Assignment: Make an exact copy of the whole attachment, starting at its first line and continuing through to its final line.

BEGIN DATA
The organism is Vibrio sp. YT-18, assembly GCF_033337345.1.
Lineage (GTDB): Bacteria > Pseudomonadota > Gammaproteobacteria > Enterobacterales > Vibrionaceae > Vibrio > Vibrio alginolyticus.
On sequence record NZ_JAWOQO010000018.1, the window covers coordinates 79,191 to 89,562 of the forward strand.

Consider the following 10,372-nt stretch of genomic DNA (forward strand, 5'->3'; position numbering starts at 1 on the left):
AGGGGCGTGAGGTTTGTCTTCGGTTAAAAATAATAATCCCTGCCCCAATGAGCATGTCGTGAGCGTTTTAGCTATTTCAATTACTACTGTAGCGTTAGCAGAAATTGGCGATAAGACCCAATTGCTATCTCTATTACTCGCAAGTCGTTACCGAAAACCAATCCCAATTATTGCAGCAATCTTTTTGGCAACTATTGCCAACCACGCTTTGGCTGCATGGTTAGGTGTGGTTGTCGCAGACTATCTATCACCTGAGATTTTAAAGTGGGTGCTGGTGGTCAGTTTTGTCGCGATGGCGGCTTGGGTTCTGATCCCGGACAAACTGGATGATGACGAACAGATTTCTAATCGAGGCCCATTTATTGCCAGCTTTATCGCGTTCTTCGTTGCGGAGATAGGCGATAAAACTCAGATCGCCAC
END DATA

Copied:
The organism is Vibrio sp. YT-18, assembly GCF_033337345.1.
Lineage (GTDB): Bacteria > Pseudomonadota > Gammaproteobacteria > Enterobacterales > Vibrionaceae > Vibrio > Vibrio alginolyticus.
On sequence record NZ_JAWOQO010000018.1, the window covers coordinates 79,191 to 89,562 of the forward strand.

Consider the following 10,372-nt stretch of genomic DNA (forward strand, 5'->3'; position numbering starts at 1 on the left):
AGGGGCGTGAGGTTTGTCTTCGGTTAAAAATAATAATCCCTGCCCCAATGAGCATGTCGTGAGCGTTTTAGCTATTTCAATTACTACTGTAGCGTTAGCAGAAATTGGCGATAAGACCCAATTGCTATCTCTATTACTCGCAAGTCGTTACCGAAAACCAATCCCAATTATTGCAGCAATCTTTTTGGCAACTATTGCCAACCACGCTTTGGCTGCATGGTTAGGTGTGGTTGTCGCAGACTATCTATCACCTGAGATTTTAAAGTGGGTGCTGGTGGTCAGTTTTGTCGCGATGGCGGCTTGGGTTCTGATCCCGGACAAACTGGATGATGACGAACAGATTTCTAATCGAGGCCCATTTATTGCCAGCTTTATCGCGTTCTTCGTTGCGGAGATAGGCGATAAAACTCAGATCGCCAC